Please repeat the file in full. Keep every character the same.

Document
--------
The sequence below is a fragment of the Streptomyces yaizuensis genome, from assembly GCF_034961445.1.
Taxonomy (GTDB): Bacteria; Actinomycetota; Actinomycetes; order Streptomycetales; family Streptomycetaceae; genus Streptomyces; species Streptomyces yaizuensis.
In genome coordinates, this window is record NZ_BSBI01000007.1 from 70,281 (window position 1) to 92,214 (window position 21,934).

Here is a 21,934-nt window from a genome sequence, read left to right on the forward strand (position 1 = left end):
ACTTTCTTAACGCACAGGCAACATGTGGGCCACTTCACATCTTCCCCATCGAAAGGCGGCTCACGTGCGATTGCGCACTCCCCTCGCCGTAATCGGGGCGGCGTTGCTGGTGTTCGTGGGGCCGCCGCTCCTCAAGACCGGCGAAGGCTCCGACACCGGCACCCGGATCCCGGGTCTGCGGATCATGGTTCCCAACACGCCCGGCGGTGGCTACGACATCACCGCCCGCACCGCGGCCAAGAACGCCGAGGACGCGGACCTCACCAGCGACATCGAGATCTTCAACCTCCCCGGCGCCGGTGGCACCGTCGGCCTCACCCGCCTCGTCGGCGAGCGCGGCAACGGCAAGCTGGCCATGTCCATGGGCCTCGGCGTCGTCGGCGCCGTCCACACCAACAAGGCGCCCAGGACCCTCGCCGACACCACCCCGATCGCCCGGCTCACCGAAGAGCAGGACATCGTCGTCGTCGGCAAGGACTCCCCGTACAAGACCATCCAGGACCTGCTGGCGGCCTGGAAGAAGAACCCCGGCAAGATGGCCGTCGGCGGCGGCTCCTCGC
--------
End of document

The sequence below is a fragment of the Streptomyces yaizuensis genome, from assembly GCF_034961445.1.
Taxonomy (GTDB): Bacteria; Actinomycetota; Actinomycetes; order Streptomycetales; family Streptomycetaceae; genus Streptomyces; species Streptomyces yaizuensis.
In genome coordinates, this window is record NZ_BSBI01000007.1 from 70,281 (window position 1) to 92,214 (window position 21,934).

Here is a 21,934-nt window from a genome sequence, read left to right on the forward strand (position 1 = left end):
ACTTTCTTAACGCACAGGCAACATGTGGGCCACTTCACATCTTCCCCATCGAAAGGCGGCTCACGTGCGATTGCGCACTCCCCTCGCCGTAATCGGGGCGGCGTTGCTGGTGTTCGTGGGGCCGCCGCTCCTCAAGACCGGCGAAGGCTCCGACACCGGCACCCGGATCCCGGGTCTGCGGATCATGGTTCCCAACACGCCCGGCGGTGGCTACGACATCACCGCCCGCACCGCGGCCAAGAACGCCGAGGACGCGGACCTCACCAGCGACATCGAGATCTTCAACCTCCCCGGCGCCGGTGGCACCGTCGGCCTCACCCGCCTCGTCGGCGAGCGCGGCAACGGCAAGCTGGCCATGTCCATGGGCCTCGGCGTCGTCGGCGCCGTCCACACCAACAAGGCGCCCAGGACCCTCGCCGACACCACCCCGATCGCCCGGCTCACCGAAGAGCAGGACATCGTCGTCGTCGGCAAGGACTCCCCGTACAAGACCATCCAGGACCTGCTGGCGGCCTGGAAGAAGAACCCCGGCAAGATGGCCGTCGGCGGCGGCTCCTCGC